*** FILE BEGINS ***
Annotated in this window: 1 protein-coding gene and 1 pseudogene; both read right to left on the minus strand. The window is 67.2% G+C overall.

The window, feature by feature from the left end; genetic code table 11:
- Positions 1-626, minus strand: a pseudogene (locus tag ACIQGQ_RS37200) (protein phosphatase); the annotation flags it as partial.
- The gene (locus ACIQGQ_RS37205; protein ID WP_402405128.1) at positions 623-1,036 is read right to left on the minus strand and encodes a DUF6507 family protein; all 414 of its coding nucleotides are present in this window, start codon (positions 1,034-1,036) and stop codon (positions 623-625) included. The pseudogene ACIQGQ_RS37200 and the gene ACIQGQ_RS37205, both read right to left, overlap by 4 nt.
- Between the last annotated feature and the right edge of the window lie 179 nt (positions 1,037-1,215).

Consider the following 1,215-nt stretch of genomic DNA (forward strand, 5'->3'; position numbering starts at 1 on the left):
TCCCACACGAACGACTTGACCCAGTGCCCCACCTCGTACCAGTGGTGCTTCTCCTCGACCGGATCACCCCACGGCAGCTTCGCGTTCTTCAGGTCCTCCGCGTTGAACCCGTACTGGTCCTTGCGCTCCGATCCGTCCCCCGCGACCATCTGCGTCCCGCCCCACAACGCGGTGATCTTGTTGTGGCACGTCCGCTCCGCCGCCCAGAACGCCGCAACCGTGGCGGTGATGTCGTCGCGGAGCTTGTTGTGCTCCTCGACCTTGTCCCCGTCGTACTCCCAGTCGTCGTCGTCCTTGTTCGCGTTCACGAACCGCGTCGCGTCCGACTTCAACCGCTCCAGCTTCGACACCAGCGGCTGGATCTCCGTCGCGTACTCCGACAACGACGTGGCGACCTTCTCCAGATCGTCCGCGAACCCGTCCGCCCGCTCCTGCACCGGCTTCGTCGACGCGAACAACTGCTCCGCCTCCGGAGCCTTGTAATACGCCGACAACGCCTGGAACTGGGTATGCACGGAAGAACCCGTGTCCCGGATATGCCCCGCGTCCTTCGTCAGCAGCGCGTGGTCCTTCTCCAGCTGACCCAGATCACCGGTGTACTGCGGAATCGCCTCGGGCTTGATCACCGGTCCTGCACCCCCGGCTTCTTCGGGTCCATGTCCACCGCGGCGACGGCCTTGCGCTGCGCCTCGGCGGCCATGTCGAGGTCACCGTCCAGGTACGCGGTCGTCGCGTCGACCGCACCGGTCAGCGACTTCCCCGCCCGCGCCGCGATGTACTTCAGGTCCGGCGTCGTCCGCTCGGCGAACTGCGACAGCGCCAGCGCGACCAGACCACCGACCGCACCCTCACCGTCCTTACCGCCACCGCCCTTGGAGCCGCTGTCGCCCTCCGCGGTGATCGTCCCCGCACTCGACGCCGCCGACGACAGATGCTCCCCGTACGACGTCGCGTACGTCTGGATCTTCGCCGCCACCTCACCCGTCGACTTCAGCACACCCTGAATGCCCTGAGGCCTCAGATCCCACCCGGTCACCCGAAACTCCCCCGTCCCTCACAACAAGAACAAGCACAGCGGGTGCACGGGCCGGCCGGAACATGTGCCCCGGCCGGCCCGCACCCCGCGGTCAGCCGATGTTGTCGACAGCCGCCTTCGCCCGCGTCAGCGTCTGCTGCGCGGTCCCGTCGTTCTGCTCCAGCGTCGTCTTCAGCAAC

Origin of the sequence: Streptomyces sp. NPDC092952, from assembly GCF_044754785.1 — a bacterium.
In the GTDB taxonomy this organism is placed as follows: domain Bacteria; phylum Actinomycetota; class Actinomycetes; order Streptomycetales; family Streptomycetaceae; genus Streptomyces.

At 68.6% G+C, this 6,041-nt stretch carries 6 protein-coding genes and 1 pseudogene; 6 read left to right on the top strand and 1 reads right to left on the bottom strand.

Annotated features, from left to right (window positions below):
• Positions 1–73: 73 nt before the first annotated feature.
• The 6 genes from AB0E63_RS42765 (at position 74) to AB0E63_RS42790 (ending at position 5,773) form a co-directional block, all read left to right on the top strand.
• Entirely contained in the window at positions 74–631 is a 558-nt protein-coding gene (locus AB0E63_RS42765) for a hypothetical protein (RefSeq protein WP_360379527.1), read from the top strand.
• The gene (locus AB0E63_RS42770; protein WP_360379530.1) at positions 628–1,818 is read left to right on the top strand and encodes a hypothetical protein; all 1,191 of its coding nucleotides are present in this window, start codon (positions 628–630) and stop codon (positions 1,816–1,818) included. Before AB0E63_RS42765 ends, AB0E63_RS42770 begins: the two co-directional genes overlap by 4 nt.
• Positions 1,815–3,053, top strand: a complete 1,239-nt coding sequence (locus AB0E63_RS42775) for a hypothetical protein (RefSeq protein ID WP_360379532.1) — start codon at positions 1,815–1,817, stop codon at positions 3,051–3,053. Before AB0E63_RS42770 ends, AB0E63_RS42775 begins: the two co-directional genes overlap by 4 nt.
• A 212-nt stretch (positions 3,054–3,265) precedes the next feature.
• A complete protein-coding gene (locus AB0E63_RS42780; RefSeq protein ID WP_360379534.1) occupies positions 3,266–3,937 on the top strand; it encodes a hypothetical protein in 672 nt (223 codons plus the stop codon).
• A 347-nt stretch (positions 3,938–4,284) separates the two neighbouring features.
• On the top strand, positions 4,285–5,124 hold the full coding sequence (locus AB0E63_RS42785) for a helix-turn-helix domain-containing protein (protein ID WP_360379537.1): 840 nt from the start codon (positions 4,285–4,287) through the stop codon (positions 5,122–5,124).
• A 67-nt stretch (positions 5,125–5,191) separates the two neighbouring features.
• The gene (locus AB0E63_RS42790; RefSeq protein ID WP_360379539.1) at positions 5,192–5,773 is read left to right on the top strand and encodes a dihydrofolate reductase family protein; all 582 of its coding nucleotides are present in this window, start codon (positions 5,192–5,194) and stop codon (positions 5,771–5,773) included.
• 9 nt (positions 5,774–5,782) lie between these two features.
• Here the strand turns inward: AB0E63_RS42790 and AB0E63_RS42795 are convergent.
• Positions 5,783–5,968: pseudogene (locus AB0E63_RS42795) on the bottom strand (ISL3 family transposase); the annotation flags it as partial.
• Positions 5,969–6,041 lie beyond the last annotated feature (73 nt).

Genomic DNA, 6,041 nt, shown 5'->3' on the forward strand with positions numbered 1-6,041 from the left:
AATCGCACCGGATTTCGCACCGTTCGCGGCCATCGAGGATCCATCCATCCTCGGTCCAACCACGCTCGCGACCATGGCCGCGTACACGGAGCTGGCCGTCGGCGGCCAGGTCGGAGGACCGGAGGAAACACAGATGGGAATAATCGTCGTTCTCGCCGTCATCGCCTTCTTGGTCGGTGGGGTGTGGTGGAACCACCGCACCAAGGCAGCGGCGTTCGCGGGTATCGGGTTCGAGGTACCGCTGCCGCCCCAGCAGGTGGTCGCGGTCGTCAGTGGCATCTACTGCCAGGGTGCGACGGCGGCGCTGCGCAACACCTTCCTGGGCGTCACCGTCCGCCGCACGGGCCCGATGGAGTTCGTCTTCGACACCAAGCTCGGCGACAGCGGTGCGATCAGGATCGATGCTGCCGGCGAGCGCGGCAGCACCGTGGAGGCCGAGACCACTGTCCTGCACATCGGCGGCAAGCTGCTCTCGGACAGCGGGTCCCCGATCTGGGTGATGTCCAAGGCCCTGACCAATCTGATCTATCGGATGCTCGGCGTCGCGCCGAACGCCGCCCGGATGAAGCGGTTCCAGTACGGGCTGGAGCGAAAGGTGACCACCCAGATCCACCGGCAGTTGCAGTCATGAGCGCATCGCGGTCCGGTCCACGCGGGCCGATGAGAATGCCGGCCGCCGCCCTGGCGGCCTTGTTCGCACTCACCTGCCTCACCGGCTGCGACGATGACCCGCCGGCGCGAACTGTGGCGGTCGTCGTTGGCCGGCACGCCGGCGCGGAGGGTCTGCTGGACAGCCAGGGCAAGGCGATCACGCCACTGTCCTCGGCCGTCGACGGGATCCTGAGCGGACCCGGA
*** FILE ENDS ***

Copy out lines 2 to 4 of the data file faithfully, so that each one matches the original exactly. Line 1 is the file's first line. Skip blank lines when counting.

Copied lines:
The window, feature by feature from the left end; genetic code table 11:
- Positions 1-626, minus strand: a pseudogene (locus tag ACIQGQ_RS37200) (protein phosphatase); the annotation flags it as partial.
- The gene (locus ACIQGQ_RS37205; protein ID WP_402405128.1) at positions 623-1,036 is read right to left on the minus strand and encodes a DUF6507 family protein; all 414 of its coding nucleotides are present in this window, start codon (positions 1,034-1,036) and stop codon (positions 623-625) included. The pseudogene ACIQGQ_RS37200 and the gene ACIQGQ_RS37205, both read right to left, overlap by 4 nt.